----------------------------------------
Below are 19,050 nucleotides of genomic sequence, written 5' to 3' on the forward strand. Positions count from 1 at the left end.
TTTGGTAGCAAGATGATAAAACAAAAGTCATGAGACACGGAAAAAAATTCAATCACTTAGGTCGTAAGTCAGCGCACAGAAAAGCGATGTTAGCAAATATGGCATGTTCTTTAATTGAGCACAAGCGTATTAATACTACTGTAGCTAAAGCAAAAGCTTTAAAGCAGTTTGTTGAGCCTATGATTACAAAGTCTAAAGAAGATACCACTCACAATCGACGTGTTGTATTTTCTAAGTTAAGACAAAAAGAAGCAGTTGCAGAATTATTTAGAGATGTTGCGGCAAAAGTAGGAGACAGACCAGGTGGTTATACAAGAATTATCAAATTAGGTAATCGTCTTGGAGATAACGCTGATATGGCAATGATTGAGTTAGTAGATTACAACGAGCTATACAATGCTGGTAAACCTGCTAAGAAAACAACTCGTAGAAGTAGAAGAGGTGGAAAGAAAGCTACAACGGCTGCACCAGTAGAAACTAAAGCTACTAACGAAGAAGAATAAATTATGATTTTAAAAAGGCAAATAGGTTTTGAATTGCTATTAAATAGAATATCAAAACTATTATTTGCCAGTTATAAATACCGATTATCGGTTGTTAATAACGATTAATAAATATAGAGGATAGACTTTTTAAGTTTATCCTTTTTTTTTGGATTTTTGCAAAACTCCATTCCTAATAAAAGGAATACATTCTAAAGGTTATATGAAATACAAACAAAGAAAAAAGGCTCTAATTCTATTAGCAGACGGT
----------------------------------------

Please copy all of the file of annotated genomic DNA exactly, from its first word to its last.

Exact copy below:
Below are 19,050 nucleotides of genomic sequence, written 5' to 3' on the forward strand. Positions count from 1 at the left end.
TTTGGTAGCAAGATGATAAAACAAAAGTCATGAGACACGGAAAAAAATTCAATCACTTAGGTCGTAAGTCAGCGCACAGAAAAGCGATGTTAGCAAATATGGCATGTTCTTTAATTGAGCACAAGCGTATTAATACTACTGTAGCTAAAGCAAAAGCTTTAAAGCAGTTTGTTGAGCCTATGATTACAAAGTCTAAAGAAGATACCACTCACAATCGACGTGTTGTATTTTCTAAGTTAAGACAAAAAGAAGCAGTTGCAGAATTATTTAGAGATGTTGCGGCAAAAGTAGGAGACAGACCAGGTGGTTATACAAGAATTATCAAATTAGGTAATCGTCTTGGAGATAACGCTGATATGGCAATGATTGAGTTAGTAGATTACAACGAGCTATACAATGCTGGTAAACCTGCTAAGAAAACAACTCGTAGAAGTAGAAGAGGTGGAAAGAAAGCTACAACGGCTGCACCAGTAGAAACTAAAGCTACTAACGAAGAAGAATAAATTATGATTTTAAAAAGGCAAATAGGTTTTGAATTGCTATTAAATAGAATATCAAAACTATTATTTGCCAGTTATAAATACCGATTATCGGTTGTTAATAACGATTAATAAATATAGAGGATAGACTTTTTAAGTTTATCCTTTTTTTTTGGATTTTTGCAAAACTCCATTCCTAATAAAAGGAATACATTCTAAAGGTTATATGAAATACAAACAAAGAAAAAAGGCTCTAATTCTATTAGCAGACGGT